CMJ: Tee Pee Records Had A Party, 10.18.07
Blackstrap + The Warlocks
Day 3: October 18
By Michael D. Ayers
If I had to do it all over again, I might somehow strive to wind up associated with Tee Pee Records. They seem to have their act together, but not in the conventional way we’ve come to think. Like I’m sure they don’t have a book keeper, and never have 401k’s in mind. They choose good artists and seem to have interesting, cool people hanging around them that talk about the future. Ideas, man.
These day parties sure have been fun to attend; no one is ever there, except the bands, their girlfriends / followers, and I’m guessing yesterday, the Tee Pee folks. A lot of them look like they just stepped off Grateful Dead tour, or are gunning to be extras in Almost Famous 2. Straggly hair, disheveled beards, jeans and t-shirt types. If you’ve ever seen the Brooklyn band VietNam, they’re the closest thing in look that I can think of at the moment, to what was mainly milling about.
Oh, and they seem to attract extremely good looking ladies; when I was in high school, the long hairs, the bearded ones, the dudes that knew how to change a distributor cap on a VW bus were not praised with attractive friends, so in some weird twist of fate way, I was happy to see this. Yet, Tee Pee caters to heavy, shoegazey, fuzzed out bands that draw on psychedelia bearing no resemblance to The Grateful Dead, Allmans, etc. Bands on Tee Pee probably get a “RIYL” The Velvet Underground and My Bloody Valentine more often than not, but I like those groups, so it doesn’t bother me that Tee Pee and crew are still digging drugged out distortion in 2007.
Blackstrap went on around 4:30, and I’d heard a track on Myspace that reminded me of who they say they like, the Jesus and Mary Chain. JAMC were tops in my books a long time ago, but after their lame excuse for a reunion gig at Webster this past May, I wasn’t that thrilled about seeing someone rehashing a band that recently annoyed me. Good thing is, they didn’t. There is one track I heard that does remind of JAMC, but live they were a whole other beast. The aforementioned reference points are there (you can add early Black Rebel Motorcycle Club too, if you want) but unlike the JAMC I saw in May, Blackstrap plays tight rock and roll, with hints of haze and atmospheric sounds in the background. Their bass guy looks like Jeremy Shockey, if Shockey was skinnier and didn’t have tattoos. I didn’t know any of Blackstrap’s songs, but I liked it. It was loud, and the band was adept at making quick, tight rhythm changes- just enough to keep you from getting bored. The droneyness of shoegaze bands can wear one down, but Blackstrap kept the energy up, even for the twenty-five of us scattered about.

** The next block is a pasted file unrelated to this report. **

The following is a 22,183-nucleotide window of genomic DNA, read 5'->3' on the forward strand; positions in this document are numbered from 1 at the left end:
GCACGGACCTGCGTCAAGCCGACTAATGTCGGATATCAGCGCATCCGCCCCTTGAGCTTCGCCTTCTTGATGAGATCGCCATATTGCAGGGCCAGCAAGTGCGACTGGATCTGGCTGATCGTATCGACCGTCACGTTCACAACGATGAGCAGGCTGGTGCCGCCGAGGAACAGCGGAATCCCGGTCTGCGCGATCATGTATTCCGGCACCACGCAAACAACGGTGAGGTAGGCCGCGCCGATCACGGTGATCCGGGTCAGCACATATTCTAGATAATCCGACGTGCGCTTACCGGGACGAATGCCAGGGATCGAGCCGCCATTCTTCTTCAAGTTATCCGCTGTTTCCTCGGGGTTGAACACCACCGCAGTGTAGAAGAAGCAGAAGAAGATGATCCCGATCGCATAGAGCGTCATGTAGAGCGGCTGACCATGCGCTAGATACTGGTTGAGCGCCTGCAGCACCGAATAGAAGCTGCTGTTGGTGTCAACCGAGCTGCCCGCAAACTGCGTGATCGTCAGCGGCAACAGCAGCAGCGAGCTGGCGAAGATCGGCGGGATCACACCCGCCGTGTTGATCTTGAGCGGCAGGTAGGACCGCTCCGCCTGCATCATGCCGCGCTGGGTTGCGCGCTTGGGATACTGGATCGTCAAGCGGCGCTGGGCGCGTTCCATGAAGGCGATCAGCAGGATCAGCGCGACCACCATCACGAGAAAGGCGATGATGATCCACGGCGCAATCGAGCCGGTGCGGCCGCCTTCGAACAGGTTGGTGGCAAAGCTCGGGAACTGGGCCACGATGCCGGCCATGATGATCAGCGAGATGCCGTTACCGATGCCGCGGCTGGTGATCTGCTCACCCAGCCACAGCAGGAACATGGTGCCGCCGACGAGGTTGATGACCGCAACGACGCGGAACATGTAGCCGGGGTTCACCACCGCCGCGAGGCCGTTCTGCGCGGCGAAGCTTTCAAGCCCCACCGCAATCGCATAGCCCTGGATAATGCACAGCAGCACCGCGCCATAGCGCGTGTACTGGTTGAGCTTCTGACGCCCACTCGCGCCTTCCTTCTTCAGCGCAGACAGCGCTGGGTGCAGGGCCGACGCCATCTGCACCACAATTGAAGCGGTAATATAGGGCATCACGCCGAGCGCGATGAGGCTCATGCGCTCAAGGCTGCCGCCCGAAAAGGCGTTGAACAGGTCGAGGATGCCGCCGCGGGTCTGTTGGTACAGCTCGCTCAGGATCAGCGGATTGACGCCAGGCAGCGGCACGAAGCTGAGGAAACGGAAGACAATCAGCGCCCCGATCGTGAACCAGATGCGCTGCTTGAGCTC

They have a keyboardist who doesn’t seem to do much- she stands rather motionless and is no doubt easy on the eyes, but as the set wore on, I think I figured out that she was providing some sort of distant hum through her keys. Either that, or she was turned way down, so you couldn’t really tell what she was contributing. But she did sing at times, and her voice was high, sweet, and complimentary to the gruffness of her lead singer’s. I was left thinking that I’d like to see if a majority of their recorded stuff matched the powerful feeling of their live show. Nice work, Blackstrap.
Rounding the Tee Pee party was The Warlocks, a band that I haven’t thought about in awhile. I was really into their Phoenix Album a few years ago, but their subsequent releases failed to grab my attention. They took the stage at about 5:30 pm, and even though we know that it’s still very much daylight outside, the band turns off all the stage lights except for a soft glow in the back of blood red, hoisted above the drummer. You can’t see them, is what I’m getting at. Then comes the smoke. Fire, you think? No, the mass quantities of smoke that filled the stage, and also the tiny room, emerged from the smoke machine they were rocking late afternoon. So, they have a stage show. And because so much smoke filled the room, it started to get real difficult to see the person standing a few feet away from you.
Halfway into their set, they kicked in a fast strobe light that pulsated at the loud, end parts of their tunes, all the while, you still just staring at silhouettes. Yet, all of these “antics” forces you to focus on their music, and they’ve gotten better since I last saw them. They feel more melodic at times, and they’ve stopped relying on special instrument effects as a defense mechanism. They seem to have made a conscious effort to push themselves a bit, while maintaining their original feel they’ve cultivated over the years.
The Warlocks have a new record coming out this Tuesday called Heavy Deavy Skull Lover and are streaming the track they seem to be most happy with, “So Paranoid” at their Myspace page, as well as Tee Pee Records homepage.
Both bands play tonight at Luna Lounge, as part of Tee Pee’s official showcase. Warlocks will be back on November 6th, at Knitting Factory, and Blackstrap won’t be back for awhile.